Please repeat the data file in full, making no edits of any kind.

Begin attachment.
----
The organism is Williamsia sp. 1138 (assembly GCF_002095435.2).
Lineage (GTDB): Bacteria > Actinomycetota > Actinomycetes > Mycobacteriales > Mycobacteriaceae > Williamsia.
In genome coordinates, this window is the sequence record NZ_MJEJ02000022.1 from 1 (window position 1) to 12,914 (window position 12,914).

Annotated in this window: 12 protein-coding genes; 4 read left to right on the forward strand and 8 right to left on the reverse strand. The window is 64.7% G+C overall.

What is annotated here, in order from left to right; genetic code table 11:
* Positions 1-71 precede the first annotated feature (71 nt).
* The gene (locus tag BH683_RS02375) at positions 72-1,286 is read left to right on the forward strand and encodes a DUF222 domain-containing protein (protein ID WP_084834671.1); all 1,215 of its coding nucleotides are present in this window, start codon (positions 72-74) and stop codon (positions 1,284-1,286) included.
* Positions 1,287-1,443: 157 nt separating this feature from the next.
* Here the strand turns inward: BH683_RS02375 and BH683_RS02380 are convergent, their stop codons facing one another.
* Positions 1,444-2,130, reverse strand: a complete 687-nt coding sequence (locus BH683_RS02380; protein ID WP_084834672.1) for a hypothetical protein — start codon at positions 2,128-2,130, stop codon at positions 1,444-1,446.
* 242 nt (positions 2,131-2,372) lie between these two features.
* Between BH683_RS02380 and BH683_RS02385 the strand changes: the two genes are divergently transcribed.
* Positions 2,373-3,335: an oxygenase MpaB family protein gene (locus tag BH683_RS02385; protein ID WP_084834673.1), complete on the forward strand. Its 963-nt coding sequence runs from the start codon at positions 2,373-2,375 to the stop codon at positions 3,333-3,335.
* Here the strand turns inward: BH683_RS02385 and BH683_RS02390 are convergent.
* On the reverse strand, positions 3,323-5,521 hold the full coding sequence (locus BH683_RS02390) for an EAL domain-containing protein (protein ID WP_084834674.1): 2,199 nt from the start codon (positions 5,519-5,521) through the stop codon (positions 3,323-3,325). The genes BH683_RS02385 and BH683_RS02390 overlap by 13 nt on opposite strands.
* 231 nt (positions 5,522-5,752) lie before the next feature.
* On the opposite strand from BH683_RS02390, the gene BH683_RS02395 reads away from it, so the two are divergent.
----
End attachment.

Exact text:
The organism is Williamsia sp. 1138 (assembly GCF_002095435.2).
Lineage (GTDB): Bacteria > Actinomycetota > Actinomycetes > Mycobacteriales > Mycobacteriaceae > Williamsia.
In genome coordinates, this window is the sequence record NZ_MJEJ02000022.1 from 1 (window position 1) to 12,914 (window position 12,914).

Annotated in this window: 12 protein-coding genes; 4 read left to right on the forward strand and 8 right to left on the reverse strand. The window is 64.7% G+C overall.

What is annotated here, in order from left to right; genetic code table 11:
* Positions 1-71 precede the first annotated feature (71 nt).
* The gene (locus tag BH683_RS02375) at positions 72-1,286 is read left to right on the forward strand and encodes a DUF222 domain-containing protein (protein ID WP_084834671.1); all 1,215 of its coding nucleotides are present in this window, start codon (positions 72-74) and stop codon (positions 1,284-1,286) included.
* Positions 1,287-1,443: 157 nt separating this feature from the next.
* Here the strand turns inward: BH683_RS02375 and BH683_RS02380 are convergent, their stop codons facing one another.
* Positions 1,444-2,130, reverse strand: a complete 687-nt coding sequence (locus BH683_RS02380; protein ID WP_084834672.1) for a hypothetical protein — start codon at positions 2,128-2,130, stop codon at positions 1,444-1,446.
* 242 nt (positions 2,131-2,372) lie between these two features.
* Between BH683_RS02380 and BH683_RS02385 the strand changes: the two genes are divergently transcribed.
* Positions 2,373-3,335: an oxygenase MpaB family protein gene (locus tag BH683_RS02385; protein ID WP_084834673.1), complete on the forward strand. Its 963-nt coding sequence runs from the start codon at positions 2,373-2,375 to the stop codon at positions 3,333-3,335.
* Here the strand turns inward: BH683_RS02385 and BH683_RS02390 are convergent.
* On the reverse strand, positions 3,323-5,521 hold the full coding sequence (locus BH683_RS02390) for an EAL domain-containing protein (protein ID WP_084834674.1): 2,199 nt from the start codon (positions 5,519-5,521) through the stop codon (positions 3,323-3,325). The genes BH683_RS02385 and BH683_RS02390 overlap by 13 nt on opposite strands.
* 231 nt (positions 5,522-5,752) lie before the next feature.
* On the opposite strand from BH683_RS02390, the gene BH683_RS02395 reads away from it, so the two are divergent.